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Moro coro

Moro coro

(Code: A110603054)

This traditional song comes from Yoruba, Cuba. It was in honor of the hunting deitie “Ochosi.” This song was arranged by Marion Deruelles and Raphaëlle Frey-Maibach.
They gave us some information about the background:
“El Goyo inspired us. He was an emblematic character of African-Cuban, a member of Conjungo Folklorico Nacional de Cuba, an indispensable rumba figure. This song is sometimes accompanied on the Batá drum. Rhythms suggested can be performed with percussion or body percussion. Lyrics and melodies have passed on from generation to generation since the horrible time of slavery. The literal translation was probably lost over time and suffered some pronunciation distortion. Moreover, language is deliberately full of imagery, as it is often the case in rituals, and only insiders can understand the true meaning.
Batá drums are a group of three hourglass-shaped drums put on the performer’s knees and barehanded played.
The skin on the small side is called “Cha cha” (in Yoruba) or “Culata” (in Spanish). This is the clacking side. The skin on the big side is called in “Enu” (in Yoruba) or “Boca” (in Spanish) and is considered like a mouth.
The biggest drum is called “lya,” it is placed between the middle called “itotele” and the small called “okonkolo.” They are always put together.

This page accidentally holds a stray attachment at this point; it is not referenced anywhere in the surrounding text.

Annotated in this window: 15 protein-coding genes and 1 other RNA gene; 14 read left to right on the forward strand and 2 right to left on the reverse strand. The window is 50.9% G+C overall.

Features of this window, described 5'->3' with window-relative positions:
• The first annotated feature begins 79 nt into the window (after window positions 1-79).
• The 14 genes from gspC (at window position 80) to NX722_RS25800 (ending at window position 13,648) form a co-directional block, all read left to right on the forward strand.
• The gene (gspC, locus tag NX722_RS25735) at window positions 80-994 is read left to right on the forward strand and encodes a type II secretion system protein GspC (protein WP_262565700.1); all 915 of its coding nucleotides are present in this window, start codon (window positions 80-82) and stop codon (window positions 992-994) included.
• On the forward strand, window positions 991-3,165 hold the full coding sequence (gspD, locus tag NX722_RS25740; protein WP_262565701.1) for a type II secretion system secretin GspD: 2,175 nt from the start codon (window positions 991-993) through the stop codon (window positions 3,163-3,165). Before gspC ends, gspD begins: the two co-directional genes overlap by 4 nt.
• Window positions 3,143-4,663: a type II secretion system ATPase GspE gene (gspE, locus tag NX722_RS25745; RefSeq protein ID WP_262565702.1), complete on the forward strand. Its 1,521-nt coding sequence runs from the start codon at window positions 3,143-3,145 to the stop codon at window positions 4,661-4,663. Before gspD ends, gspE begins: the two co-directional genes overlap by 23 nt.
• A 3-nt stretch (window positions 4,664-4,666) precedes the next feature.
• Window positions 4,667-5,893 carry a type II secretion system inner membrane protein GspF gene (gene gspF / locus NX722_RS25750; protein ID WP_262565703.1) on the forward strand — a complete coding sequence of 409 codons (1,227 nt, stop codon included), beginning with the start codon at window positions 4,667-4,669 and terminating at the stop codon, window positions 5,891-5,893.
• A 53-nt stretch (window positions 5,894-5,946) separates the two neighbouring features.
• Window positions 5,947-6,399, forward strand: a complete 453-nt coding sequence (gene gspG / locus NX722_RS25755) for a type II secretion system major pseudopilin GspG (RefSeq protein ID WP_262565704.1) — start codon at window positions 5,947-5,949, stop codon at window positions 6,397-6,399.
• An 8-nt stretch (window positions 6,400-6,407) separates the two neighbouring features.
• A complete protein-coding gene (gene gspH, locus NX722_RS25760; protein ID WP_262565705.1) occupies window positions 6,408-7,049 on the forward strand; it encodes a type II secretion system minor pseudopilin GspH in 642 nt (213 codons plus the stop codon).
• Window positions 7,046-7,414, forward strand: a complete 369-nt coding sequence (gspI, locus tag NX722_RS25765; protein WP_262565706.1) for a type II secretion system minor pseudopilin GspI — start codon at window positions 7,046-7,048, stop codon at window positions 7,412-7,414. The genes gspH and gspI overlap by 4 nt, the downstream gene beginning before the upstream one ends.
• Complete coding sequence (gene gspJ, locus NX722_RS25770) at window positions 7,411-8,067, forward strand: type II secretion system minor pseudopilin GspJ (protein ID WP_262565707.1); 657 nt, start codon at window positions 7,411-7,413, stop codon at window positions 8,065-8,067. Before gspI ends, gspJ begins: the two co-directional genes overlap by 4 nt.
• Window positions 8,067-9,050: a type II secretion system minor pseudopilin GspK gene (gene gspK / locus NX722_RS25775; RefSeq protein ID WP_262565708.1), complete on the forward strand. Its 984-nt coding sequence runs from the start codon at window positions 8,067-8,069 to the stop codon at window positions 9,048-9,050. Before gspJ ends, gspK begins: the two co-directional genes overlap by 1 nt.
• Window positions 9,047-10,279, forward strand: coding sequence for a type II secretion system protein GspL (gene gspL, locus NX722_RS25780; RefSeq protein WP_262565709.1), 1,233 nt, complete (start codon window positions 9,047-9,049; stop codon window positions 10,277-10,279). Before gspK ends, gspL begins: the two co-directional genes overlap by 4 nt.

They create a three-part language which tonal Yoruba language inspired.
The rhythm of “Moro Coro” song is also used for other songs like “Baba Fururu.” It is named after this song.”

(Translated from French)

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6g
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This traditional song comes from Yoruba, Cuba. It was in honor of the hunting deitie “Ochosi.” This song was arranged by Marion Deruelles and Raphaëlle Frey-Maibach.
They gave us some information about the background:
“El Goyo inspired us. He was an emblematic character of African-Cuban, a member of Conjungo Folklorico Nacional de Cuba, an indispensable rumba figure. This song is sometimes accompanied on the Batá drum. Rhythms suggested can be performed with percussion or body percussion. Lyrics and melodies have passed on from generation to generation since the horrible time of slavery. The literal translation was probably lost over time and suffered some pronunciation distortion. Moreover, language is deliberately full of imagery, as it is often the case in rituals, and only insiders can understand the true meaning.
Batá drums are a group of three hourglass-shaped drums put on the performer’s knees and barehanded played.
The skin on the small side is called “Cha cha” (in Yoruba) or “Culata” (in Spanish). This is the clacking side. The skin on the big side is called in “Enu” (in Yoruba) or “Boca” (in Spanish) and is considered like a mouth.
The biggest drum is called “lya,” it is placed between the middle called “itotele” and the small called “okonkolo.” They are always put together.
They create a three-part language which tonal Yoruba language inspired.
The rhythm of “Moro Coro” song is also used for other songs like “Baba Fururu.” It is named after this song.”

(Translated from French)